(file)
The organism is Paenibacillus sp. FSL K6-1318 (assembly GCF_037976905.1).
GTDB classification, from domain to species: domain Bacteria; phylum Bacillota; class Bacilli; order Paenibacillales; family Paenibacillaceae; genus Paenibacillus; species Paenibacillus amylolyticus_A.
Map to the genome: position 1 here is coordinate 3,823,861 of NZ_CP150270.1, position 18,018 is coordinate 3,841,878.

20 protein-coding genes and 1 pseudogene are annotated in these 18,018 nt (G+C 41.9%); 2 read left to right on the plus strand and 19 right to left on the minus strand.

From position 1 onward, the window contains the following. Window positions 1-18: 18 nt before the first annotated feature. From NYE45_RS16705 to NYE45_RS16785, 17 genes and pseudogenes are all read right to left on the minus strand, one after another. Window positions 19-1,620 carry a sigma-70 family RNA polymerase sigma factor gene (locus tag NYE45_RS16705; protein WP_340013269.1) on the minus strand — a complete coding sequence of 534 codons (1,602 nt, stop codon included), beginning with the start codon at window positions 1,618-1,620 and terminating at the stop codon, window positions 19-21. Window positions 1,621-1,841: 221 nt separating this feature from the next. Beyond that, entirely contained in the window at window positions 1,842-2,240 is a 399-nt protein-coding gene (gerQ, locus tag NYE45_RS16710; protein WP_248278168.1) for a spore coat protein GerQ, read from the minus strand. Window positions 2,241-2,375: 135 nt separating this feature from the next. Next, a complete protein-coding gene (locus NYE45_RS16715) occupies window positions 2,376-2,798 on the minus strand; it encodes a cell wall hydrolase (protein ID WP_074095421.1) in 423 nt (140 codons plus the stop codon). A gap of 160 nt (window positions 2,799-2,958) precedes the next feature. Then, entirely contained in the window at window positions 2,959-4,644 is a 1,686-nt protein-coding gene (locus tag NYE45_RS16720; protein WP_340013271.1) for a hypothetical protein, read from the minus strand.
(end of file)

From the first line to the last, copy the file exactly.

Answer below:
The organism is Paenibacillus sp. FSL K6-1318 (assembly GCF_037976905.1).
GTDB classification, from domain to species: domain Bacteria; phylum Bacillota; class Bacilli; order Paenibacillales; family Paenibacillaceae; genus Paenibacillus; species Paenibacillus amylolyticus_A.
Map to the genome: position 1 here is coordinate 3,823,861 of NZ_CP150270.1, position 18,018 is coordinate 3,841,878.

20 protein-coding genes and 1 pseudogene are annotated in these 18,018 nt (G+C 41.9%); 2 read left to right on the plus strand and 19 right to left on the minus strand.

From position 1 onward, the window contains the following. Window positions 1-18: 18 nt before the first annotated feature. From NYE45_RS16705 to NYE45_RS16785, 17 genes and pseudogenes are all read right to left on the minus strand, one after another. Window positions 19-1,620 carry a sigma-70 family RNA polymerase sigma factor gene (locus tag NYE45_RS16705; protein WP_340013269.1) on the minus strand — a complete coding sequence of 534 codons (1,602 nt, stop codon included), beginning with the start codon at window positions 1,618-1,620 and terminating at the stop codon, window positions 19-21. Window positions 1,621-1,841: 221 nt separating this feature from the next. Beyond that, entirely contained in the window at window positions 1,842-2,240 is a 399-nt protein-coding gene (gerQ, locus tag NYE45_RS16710; protein WP_248278168.1) for a spore coat protein GerQ, read from the minus strand. Window positions 2,241-2,375: 135 nt separating this feature from the next. Next, a complete protein-coding gene (locus NYE45_RS16715) occupies window positions 2,376-2,798 on the minus strand; it encodes a cell wall hydrolase (protein ID WP_074095421.1) in 423 nt (140 codons plus the stop codon). A gap of 160 nt (window positions 2,799-2,958) precedes the next feature. Then, entirely contained in the window at window positions 2,959-4,644 is a 1,686-nt protein-coding gene (locus tag NYE45_RS16720; protein WP_340013271.1) for a hypothetical protein, read from the minus strand.